Patients deserve safe care.
This is the central and simple message at the heart of Patient Safety Awareness Week. Initiatives about patient safety exist in hospitals. Organizations that emphasize and mandate patient safety efforts make educational programs available. And still, errors and tragedies occur each day. Lives are lost, families are devastated, and overwhelming costs are accrued as a result of medical errors.
Healthcare provider education in a safe, controlled simulation environment has been cited as a leading approach in improving patient outcomes, which ultimately impacts patient safety. In the Institute of Medicine (IOM) report, To Err is Human: Building a Safer Health Care System, simulation education is recommended as one strategy that can be used to prevent errors in the clinical setting. Since the publication of this report, numerous publications, programs, forums, committees and national experts have supported this philosophy.
Safe care starts in the classroom. However, we need to be aware that while the use of simulation is, overall, imperative to patient safety, educational scenarios need their own set of safety rules.
5 Strategies for Simulation Safety
1. Clearly label all equipment, supplies, and simulated medications with information that such equipment, supplies, and simulated medications are for educational use only, and not for human or animal use, or for diagnostic use.
2. Programs should be sure to inform participants, including students and standardized patients, about potential hazards that result from simulation exercises. Every care should be taken to ensure these hazards are minimized.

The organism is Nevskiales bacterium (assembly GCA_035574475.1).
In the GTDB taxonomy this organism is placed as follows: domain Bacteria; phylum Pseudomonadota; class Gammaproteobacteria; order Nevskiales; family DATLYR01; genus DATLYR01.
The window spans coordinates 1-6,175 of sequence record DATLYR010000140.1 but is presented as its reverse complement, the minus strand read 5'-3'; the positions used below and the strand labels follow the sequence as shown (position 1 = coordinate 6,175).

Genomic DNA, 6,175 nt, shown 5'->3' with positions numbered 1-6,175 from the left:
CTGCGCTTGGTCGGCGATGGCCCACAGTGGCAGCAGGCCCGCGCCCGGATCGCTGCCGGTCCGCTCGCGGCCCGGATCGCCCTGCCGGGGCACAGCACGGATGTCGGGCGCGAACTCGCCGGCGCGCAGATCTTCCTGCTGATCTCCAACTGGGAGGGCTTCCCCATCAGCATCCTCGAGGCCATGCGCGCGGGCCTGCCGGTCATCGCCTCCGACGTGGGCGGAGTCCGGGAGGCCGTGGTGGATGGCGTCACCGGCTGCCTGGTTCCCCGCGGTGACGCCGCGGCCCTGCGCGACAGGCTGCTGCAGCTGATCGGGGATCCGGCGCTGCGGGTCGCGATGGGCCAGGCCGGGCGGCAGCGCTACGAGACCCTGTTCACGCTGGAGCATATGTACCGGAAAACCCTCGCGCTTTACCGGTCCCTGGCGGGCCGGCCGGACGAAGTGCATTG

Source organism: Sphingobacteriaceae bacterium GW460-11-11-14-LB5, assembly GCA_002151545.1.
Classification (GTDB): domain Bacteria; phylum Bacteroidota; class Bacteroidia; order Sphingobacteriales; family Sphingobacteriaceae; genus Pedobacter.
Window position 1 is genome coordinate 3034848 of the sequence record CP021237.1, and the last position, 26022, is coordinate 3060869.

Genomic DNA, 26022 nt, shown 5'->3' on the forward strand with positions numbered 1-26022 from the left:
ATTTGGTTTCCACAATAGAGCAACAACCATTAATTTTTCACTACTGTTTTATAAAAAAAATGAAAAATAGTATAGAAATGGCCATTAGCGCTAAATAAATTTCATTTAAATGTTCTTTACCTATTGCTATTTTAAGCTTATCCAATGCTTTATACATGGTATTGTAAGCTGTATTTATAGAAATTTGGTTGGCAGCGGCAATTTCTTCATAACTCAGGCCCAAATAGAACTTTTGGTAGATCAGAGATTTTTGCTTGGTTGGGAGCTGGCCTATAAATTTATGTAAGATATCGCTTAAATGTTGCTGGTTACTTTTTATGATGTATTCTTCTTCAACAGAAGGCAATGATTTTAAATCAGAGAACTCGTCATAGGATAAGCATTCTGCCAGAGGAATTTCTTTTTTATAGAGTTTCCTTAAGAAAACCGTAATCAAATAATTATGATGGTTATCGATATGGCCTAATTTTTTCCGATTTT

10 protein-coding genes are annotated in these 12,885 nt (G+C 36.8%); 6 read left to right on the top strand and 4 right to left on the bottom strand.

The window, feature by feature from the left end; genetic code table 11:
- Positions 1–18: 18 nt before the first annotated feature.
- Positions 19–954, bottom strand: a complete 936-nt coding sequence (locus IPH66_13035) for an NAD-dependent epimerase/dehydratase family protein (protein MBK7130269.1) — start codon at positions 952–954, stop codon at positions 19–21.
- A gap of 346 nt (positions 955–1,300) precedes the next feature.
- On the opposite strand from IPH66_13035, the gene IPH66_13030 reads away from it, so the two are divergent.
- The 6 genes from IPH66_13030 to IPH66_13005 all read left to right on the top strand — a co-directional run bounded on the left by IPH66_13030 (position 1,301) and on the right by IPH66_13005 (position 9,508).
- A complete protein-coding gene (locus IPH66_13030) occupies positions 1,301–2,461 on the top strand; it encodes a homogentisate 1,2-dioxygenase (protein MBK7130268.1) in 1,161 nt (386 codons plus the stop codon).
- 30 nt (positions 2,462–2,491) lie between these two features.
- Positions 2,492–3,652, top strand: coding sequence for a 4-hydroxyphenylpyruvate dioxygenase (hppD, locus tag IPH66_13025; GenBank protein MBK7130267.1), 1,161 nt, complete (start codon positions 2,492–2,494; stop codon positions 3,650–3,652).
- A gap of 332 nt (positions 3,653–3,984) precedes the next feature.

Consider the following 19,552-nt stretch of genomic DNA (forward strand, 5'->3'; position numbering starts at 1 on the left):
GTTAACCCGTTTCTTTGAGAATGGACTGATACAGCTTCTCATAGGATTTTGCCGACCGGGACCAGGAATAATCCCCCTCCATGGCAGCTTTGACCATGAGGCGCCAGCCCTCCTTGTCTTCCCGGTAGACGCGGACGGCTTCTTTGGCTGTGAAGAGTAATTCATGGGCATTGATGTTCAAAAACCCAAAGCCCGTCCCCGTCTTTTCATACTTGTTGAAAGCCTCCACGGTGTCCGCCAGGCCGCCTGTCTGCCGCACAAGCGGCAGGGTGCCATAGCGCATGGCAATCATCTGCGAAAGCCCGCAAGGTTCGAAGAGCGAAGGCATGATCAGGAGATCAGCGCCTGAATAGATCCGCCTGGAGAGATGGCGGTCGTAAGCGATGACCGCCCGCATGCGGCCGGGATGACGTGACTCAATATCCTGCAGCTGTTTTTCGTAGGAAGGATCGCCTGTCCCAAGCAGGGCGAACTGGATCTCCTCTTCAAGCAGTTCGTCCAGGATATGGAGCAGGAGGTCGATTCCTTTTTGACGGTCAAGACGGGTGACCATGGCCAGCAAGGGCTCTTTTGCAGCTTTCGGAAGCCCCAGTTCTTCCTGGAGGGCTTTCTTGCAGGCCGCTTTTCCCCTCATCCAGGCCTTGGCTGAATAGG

3. Programs that use simulation need to periodically review simulated-related products, solutions, facilities, and scenarios to ensure safety. Any potential threats need to be immediately mitigated.
4. Teachers, staff, and faculty need to be vetted to ensure they do not mistakenly convey incorrect information, do not treat controversial subjects as certain fact, or neglect to address incorrect actions in debriefing sessions.
5. Teachers, staff, and faculty need to adhere to simulation scenarios that are rigorously realistic. The use of “short cuts” in simulation (not wearing gloves, not engaging needle guards properly) can give students a false sense of safety that will adversely affect real patients.
Pocket Nurse® endorses patient safety and offers a broad portfolio of educational tools and products that can enhance your simulation curricula for safe care. Call us to speak with an expert to assist you in meeting your program’s educational needs. Patient safety must be a top priority. Pocket Nurse is committed to providing customers the tools, equipment, and solutions necessary for continuous patient safety advancements in the classroom and simulation lab that translate to the bedside.
For more information on Patient Safety forums and programs visit:
National Patient Safety Foundation
Institute for Healthcare Improvement
Agency for Healthcare Research and Quality
Foundation for Healthcare Simulation and Safety